Richard Ingrams’s Week: Millions of us live happily in an internet-free Britain

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The government is taking steps to ensure that many more people have easy access to hardcore pornography in their homes. That is a possibly tasteless but nevertheless perfectly valid way of interpreting the current drive to get the bulk of the population linked up to the internet.

It is officially estimated that about 17 million people are "excluded" from the internet and the Government has now appointed a woman called Martha Lane Fox, described as "feisty", to try to remedy the situation.

The use if the word "excluded" gives the game away. It is meant to suggest that those 17 million people, through no fault of their own, are somehow – whether through poverty or ignorance – deprived of one of the vital necessities of life.

Conveniently ignored is the fact that a great many of those 17 million people will have no wish to be connected to the internet. They find they have managed to get along quite well without it and see no reason to alter their views. Some of them, especially those with children, will be aware that the internet (for all the easy access to information it provides) is fraught with all kinds of dangers – being a profitable refuge for pornographers, conmen and crooks of various kind.

The Government and, no doubt Ms Lane Fox, will keep up the pretence that their only ambition is to enrich the lives of those 17 million poor, excluded dropouts. But they know the main reason for providing internet access for all is to enrich the state by saving the Government a great deal of the money currently spent on things like school textbooks, postal services etc.

Megrahi facts conveniently forgotten

Last week, as I reported, the world was "recoiling in disgust" (the words were those of the Daily Mail's columnist Richard Littlejohn) at the release of the Lockerbie bomber, Abdelbaset Ali al-Megrahi.

After the recoiling, we get the shuddering. Tom Baldwin, the journalist who played a key role in outing Dr David Kelly, now writes in The Times that "much of the world shudders at the sight of the man convicted of Britain's worst terrorist atrocity being fêted as a hero on his return to Libya".

As the world recoiled, or shuddered, according to taste, debate raged as to whether or not Gordon Brown had expressed a wish that Megrahi should, or shouldn't, be allowed to die in prison.

Conveniently forgotten was the fact that, until the other day, Megrahi was fighting an appeal case in the Scottish courts that could well have resulted in his conviction being quashed – there being a great mass of evidence casting doubt on the original verdict of guilty.

Had that happened, then the possibility of Megrahi dying in prison would never have arisen for the simple reason that he wouldn't be in prison in the first place. What did happen, however, was that he dropped his appeal – which he did to the relief of the authorities and, quite obviously, in exchange for being allowed to return home to die.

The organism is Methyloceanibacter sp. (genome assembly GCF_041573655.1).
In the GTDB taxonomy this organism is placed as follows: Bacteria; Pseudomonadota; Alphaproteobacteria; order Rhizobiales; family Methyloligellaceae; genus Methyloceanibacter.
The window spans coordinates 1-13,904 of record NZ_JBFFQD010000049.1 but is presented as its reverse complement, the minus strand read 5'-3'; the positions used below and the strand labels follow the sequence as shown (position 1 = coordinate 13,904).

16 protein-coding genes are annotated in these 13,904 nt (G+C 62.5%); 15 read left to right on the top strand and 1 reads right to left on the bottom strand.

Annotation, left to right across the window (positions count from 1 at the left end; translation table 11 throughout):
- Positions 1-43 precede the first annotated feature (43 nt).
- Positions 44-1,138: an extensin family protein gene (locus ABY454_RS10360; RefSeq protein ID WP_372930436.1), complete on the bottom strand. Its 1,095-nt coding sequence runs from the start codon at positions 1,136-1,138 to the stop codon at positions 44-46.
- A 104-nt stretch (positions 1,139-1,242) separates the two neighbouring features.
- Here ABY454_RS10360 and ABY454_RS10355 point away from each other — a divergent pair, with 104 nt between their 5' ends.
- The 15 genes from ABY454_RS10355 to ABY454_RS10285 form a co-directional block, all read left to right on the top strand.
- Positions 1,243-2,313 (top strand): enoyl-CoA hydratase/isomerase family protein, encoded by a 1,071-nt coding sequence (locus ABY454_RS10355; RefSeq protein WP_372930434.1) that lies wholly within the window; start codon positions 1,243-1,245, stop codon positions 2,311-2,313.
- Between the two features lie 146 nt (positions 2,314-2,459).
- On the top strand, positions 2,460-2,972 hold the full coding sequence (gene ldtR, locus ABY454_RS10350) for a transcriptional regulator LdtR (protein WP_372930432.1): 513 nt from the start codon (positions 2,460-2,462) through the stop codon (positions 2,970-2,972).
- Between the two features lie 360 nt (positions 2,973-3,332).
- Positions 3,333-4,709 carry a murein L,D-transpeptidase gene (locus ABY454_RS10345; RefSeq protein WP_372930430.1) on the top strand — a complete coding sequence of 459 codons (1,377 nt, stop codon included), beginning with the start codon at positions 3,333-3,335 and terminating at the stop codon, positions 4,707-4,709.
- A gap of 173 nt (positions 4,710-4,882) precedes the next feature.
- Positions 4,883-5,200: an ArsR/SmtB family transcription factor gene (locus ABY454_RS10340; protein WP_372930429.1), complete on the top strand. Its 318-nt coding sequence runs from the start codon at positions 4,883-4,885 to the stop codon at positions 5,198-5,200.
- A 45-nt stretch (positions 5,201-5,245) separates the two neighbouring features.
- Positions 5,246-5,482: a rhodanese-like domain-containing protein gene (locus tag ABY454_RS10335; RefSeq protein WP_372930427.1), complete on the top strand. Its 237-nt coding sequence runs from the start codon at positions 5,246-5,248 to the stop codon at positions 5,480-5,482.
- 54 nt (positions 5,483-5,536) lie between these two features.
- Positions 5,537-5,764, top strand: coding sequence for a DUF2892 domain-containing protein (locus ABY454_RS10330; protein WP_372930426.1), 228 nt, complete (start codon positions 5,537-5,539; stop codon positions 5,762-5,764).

But all these matters are now forgotten while everybody in the civilised world recoils, or shudders, in disgust at his release and his tumultuous reception in Libya.

What Dr Johnson can tell us about weary Brown

A Washington journalist reports that "up-and-coming Cameron" made a better impression on President Obama when he visited London than "dull and dreary Brown".

It wouldn't be surprising. Dull and dreary Brown may or may not be, but he cannot very easily rid himself of that look of profound weariness – not unnatural in a man who has been working at such intense levels of pressure pretty well non-stop for more than 12 years.

"He that is himself weary will soon weary the public. Let him therefore lay down his employment, whatever it be, who can no longer exert his former activity or attention: let him not endeavour to struggle with censure, or obstinately infest the stage till a general hiss commands him to depart."

The words of Dr Samuel Johnson, the 300th anniversary of whose birth occurs this month. Gordon Brown is likely to ignore Dr Johnson's advice just as the nation is likely to ignore the anniversary. We live in a mad world, a world of humbug and hysteria, and a man whose distinguishing feature was a kind of monumental common sense is not likely to be much heeded.

"Every now and then," the historian AJP Taylor wrote, "someone asks as a sort of parlour game, 'Who do you think is the greatest Englishman?'" I have never been at a loss for an answer. Samuel Johnson of course. Not Churchill. Not Wellington or Nelson. Certainly not Darwin.

Just a shabbily dressed, ungainly figure in a dirty old wig, who spent most of his life in and around Fleet Street and whose only real adventure was a trip to the Hebrides with his friend James Boswell. Whatever else, he was not a suitable hero for the 21st-century.

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